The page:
Energy Efficiency Existing Ship Index explained in video series

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Maritime administration personnel, shipowners and operators can get to grips with the Energy Efficiency eXisting Ship Index (EEXI) through a new series of videos.

The films, developed by the Global Industry Alliance to Support Low Carbon Shipping (Low Carbon GIA), provide an introduction to IMO’s EEXI requirements, how to calculate the attained and required EEXI, and how the survey and certification works.

The videos – free to access online – are between 10 and 12 minutes in duration and cover:
· Similarities and differences between EEXI and EEDI
· EEXI compliance options
· A worked example of how a ship’s required and attained EEXI are calculated
· A short quiz that enables the learner to test their understanding of EEXI
Watch the EEXI video series here.

Minglee Hoe, Technical Analyst of the IMO-Norway GreenVoyage2050 Project said: “Providing support tools to maritime administrations and shipowners/operators who want to increase their knowledge of the Energy Efficiency Existing Ship Index (EEXI) is important in helping the industry to navigate meeting ship energy efficiency requirements and making improvements in line with the IMO GHG strategy.”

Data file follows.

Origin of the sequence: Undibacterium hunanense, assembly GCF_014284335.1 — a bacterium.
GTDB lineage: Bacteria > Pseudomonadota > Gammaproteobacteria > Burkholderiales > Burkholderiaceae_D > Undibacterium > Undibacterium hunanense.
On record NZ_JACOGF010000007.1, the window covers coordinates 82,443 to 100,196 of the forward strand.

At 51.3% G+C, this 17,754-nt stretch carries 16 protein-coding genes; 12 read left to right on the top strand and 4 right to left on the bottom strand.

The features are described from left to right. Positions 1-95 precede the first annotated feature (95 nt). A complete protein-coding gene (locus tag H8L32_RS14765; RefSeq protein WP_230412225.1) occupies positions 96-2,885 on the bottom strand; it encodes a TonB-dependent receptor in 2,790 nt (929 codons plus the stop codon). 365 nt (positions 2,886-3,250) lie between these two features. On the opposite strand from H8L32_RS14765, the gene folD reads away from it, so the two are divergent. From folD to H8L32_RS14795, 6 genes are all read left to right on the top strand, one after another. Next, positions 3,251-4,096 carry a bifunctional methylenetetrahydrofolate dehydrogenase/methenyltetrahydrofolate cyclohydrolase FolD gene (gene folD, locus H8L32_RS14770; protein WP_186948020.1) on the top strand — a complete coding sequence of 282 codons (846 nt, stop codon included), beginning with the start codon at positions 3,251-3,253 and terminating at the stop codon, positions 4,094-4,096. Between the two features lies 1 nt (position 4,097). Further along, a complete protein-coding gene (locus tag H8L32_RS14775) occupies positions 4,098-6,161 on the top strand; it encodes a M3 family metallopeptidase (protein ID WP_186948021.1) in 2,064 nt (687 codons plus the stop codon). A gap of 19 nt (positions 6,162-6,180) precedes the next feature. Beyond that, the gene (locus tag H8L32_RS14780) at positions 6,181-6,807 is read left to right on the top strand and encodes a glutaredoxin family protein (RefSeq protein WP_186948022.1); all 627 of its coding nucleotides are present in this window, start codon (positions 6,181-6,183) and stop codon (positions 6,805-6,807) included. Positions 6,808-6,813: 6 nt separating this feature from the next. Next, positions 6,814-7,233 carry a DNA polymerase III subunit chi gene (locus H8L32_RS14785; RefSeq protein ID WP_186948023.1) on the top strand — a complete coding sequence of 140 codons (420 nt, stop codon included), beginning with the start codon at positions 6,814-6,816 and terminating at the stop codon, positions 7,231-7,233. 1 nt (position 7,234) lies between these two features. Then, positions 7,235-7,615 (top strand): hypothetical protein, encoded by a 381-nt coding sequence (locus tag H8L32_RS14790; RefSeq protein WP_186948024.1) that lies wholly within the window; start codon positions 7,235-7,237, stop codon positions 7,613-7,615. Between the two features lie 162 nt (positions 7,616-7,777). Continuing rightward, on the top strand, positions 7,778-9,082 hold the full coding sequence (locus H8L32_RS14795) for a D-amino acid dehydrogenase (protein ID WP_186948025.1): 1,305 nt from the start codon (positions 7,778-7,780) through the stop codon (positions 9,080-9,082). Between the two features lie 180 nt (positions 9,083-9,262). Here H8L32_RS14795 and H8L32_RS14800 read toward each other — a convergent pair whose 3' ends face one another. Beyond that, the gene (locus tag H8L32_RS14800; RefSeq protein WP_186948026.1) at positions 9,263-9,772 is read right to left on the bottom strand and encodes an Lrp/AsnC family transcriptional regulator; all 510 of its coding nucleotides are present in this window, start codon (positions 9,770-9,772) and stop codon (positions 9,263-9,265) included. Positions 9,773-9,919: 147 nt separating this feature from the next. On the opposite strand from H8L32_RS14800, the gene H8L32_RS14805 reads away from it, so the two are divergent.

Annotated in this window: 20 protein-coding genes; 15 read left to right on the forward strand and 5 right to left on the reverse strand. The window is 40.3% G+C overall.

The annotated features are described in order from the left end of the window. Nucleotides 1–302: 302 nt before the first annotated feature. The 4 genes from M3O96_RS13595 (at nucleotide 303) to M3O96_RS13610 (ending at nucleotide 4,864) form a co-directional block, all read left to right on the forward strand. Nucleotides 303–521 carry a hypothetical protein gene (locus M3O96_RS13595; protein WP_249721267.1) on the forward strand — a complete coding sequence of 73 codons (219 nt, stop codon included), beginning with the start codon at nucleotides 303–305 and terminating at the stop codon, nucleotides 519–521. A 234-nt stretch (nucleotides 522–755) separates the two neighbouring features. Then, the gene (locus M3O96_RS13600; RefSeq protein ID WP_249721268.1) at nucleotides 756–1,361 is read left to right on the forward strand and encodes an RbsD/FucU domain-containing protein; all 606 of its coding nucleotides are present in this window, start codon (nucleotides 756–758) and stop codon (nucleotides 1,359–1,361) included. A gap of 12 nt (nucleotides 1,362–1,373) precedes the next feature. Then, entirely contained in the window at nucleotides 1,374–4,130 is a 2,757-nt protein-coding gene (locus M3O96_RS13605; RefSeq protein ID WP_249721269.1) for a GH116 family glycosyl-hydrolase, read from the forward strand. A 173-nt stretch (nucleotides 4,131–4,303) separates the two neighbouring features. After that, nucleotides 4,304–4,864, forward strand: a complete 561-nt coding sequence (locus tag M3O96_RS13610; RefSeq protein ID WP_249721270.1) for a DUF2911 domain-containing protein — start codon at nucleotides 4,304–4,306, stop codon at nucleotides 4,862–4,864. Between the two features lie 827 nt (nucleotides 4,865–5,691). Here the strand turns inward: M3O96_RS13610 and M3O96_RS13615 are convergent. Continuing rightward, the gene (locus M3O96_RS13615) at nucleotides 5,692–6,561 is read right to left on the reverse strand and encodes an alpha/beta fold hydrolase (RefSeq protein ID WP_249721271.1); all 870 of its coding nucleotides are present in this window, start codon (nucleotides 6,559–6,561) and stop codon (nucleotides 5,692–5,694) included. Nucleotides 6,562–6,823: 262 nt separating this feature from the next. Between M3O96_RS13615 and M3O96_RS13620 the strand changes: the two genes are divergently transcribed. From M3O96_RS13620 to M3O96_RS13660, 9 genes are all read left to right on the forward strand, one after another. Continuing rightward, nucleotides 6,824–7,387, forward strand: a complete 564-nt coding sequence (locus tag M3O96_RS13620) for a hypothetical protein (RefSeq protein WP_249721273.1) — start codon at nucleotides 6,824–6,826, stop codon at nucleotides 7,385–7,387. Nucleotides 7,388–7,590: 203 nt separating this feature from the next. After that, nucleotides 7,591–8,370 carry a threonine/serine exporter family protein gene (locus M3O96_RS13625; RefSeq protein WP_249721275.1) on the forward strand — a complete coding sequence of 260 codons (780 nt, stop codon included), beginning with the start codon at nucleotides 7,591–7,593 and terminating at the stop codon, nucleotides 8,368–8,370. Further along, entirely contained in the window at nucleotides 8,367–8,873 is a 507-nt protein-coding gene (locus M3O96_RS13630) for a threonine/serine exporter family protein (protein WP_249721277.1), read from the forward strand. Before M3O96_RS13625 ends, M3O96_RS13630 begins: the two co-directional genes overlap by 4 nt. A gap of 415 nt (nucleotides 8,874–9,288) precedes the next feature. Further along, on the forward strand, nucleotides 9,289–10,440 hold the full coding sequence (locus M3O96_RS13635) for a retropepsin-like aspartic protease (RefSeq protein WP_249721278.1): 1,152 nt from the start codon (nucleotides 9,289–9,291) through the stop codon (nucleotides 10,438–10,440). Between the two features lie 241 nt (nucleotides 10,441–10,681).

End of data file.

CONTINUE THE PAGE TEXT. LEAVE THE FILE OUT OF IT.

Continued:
The EEXI regulation is mandatory under MARPOL Annex VI and took effect in January 2023 as part of IMO’s short-term GHG reduction measure.

A ship’s attained EEXI indicates its energy efficiency compared to a baseline. Ships attained EEXI will then be compared to a required EEXI based on an applicable reduction factor expressed as a percentage relative to the Energy Efficiency Design Index (EEDI) baseline. It must be calculated for ships of 400 GT and above, in accordance with the different values set for ship types and size categories. The calculated attained EEXI value for each individual ship must be below the required EEXI, to ensure the ship meets a minimum energy efficiency standard.

The video series was developed under the Energy efficiency technologies (EETs) and operational best practices workstream of the Low Carbon GIA. A Carbon Intensity Indicator (CII) video series was released in May this year.

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